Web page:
×
You will be redirected back to your article in seconds

Insurrection: Holding History

Billed as "Roots" meets "The Wizard of Oz," 26-year-old playwright-director Robert O'Hara's "Insurrection: Holding History" is a fanciful study in black history that announces O'Hara as a promising new voice. The play itself is only partially successful --- O'Hara would have been wiser to hand over his work to a director more critical than he himself proves to be --- but it certainly shows a gutsy imagination that bodes well for the playwright and his audience. O'Hara displays a delightfully singular vision in his time-traveling fantasy (well, almost singular: He begins on an unfortunate note by lifting a device from Scott Elliott's production of "Curtains" last season --- an elderly character sits onstage in a wheelchair, oblivious, as the audience files in). Injustice (racial and sexual) is explored from the vantage points of the past and present as characters and action shift back and forth.

With:
Cast: Bruce Beatty (Nat Turner, Ova' Seea' Jones), Jeremiah W. Birkett (Hammer), Ellen Cleghorne (Gertha, Mistress Motel), Robert Barry Fleming (Ron), Nathan Hinton (TJ), T.J. Kenneally (Reporter, Cop, others), Vickilyn Reynolds (Mutha Wit, Mutha), Heather Simms (Octavia, Katie Lynn), Sybyl Walker (Izzie Mae).

Billed as “Roots” meets “The Wizard of Oz,” 26-year-old playwright-director Robert O’Hara’s “Insurrection: Holding History” is a fanciful study in black history that announces O’Hara as a promising new voice. The play itself is only partially successful — O’Hara would have been wiser to hand over his work to a director more critical than he himself proves to be — but it certainly shows a gutsy imagination that bodes well for the playwright and his audience.

O’Hara displays a delightfully singular vision in his time-traveling fantasy (well, almost singular: He begins on an unfortunate note by lifting a device from Scott Elliott’s production of “Curtains” last season — an elderly character sits onstage in a wheelchair, oblivious, as the audience files in). Injustice (racial and sexual) is explored from the vantage points of the past and present as characters and action shift back and forth.

At least during its first half, “Insurrection” moves with all the energy of hip-hop. Ron (Robert Barry Fleming), a young Columbia U. grad student writing a thesis on U.S. slave history, shares a psychic connection with his 189-year-old great, great grandfather TJ (Nathan Hinton). O’Hara lets the audience in on the mental conversations by having a slave character named Mutha Wit (Vickilyn Reynolds) speak the old man’s thoughts.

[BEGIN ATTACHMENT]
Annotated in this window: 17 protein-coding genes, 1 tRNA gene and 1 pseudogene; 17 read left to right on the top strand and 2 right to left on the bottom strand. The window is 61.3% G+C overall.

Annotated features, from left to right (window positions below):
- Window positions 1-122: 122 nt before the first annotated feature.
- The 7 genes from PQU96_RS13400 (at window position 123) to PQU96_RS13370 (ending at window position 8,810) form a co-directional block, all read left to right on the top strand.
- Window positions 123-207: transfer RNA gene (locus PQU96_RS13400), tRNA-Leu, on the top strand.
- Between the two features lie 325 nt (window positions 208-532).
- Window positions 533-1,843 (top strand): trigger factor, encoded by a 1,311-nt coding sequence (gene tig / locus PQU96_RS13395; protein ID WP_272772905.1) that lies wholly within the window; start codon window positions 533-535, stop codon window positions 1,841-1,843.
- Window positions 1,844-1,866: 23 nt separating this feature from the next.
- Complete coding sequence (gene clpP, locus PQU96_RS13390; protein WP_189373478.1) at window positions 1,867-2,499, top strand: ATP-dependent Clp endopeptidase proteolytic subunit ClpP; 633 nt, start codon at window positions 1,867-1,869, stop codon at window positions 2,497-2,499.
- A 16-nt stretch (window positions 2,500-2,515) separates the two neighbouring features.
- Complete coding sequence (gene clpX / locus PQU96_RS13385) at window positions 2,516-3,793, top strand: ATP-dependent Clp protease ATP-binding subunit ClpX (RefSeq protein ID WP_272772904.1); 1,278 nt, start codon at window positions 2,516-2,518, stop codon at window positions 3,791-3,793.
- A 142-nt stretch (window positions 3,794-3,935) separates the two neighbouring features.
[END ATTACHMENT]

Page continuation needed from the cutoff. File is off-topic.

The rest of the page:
When his wheelchair sprouts headlights, TJ, Ron and the audience are clearly headed on a special trip. The old man, a former slave and participant in Nat Turner’s violent rebellion of 1831, spirits his curious descendant back to the bloody day that young Ron has known only through books.

Cast members, including former “Saturday Night Live” regular Ellen Cleghorne, perform double duty portraying characters now and then, many of whom wander between eras, surprised to find themselves dressed in clothes from a different century (a nice blend of period styles by costumer Toni-Leslie James).

The farcical mood, enlivened by the cartoonish characters (and played on James Schuette’s green, abstract and not particularly attractive set), sags as “Insurrection” takes a heavier tone — or at least a heavier pace — during its second half. A succession of encounters (between a mother and daughter in the present, for example, or the gay Ron and a love-struck male slave in the past) doesn’t have either the emotional or comic impact that O’Hara intends, and slows the movement considerably. “Insurrection” becomes strained, as do the performances.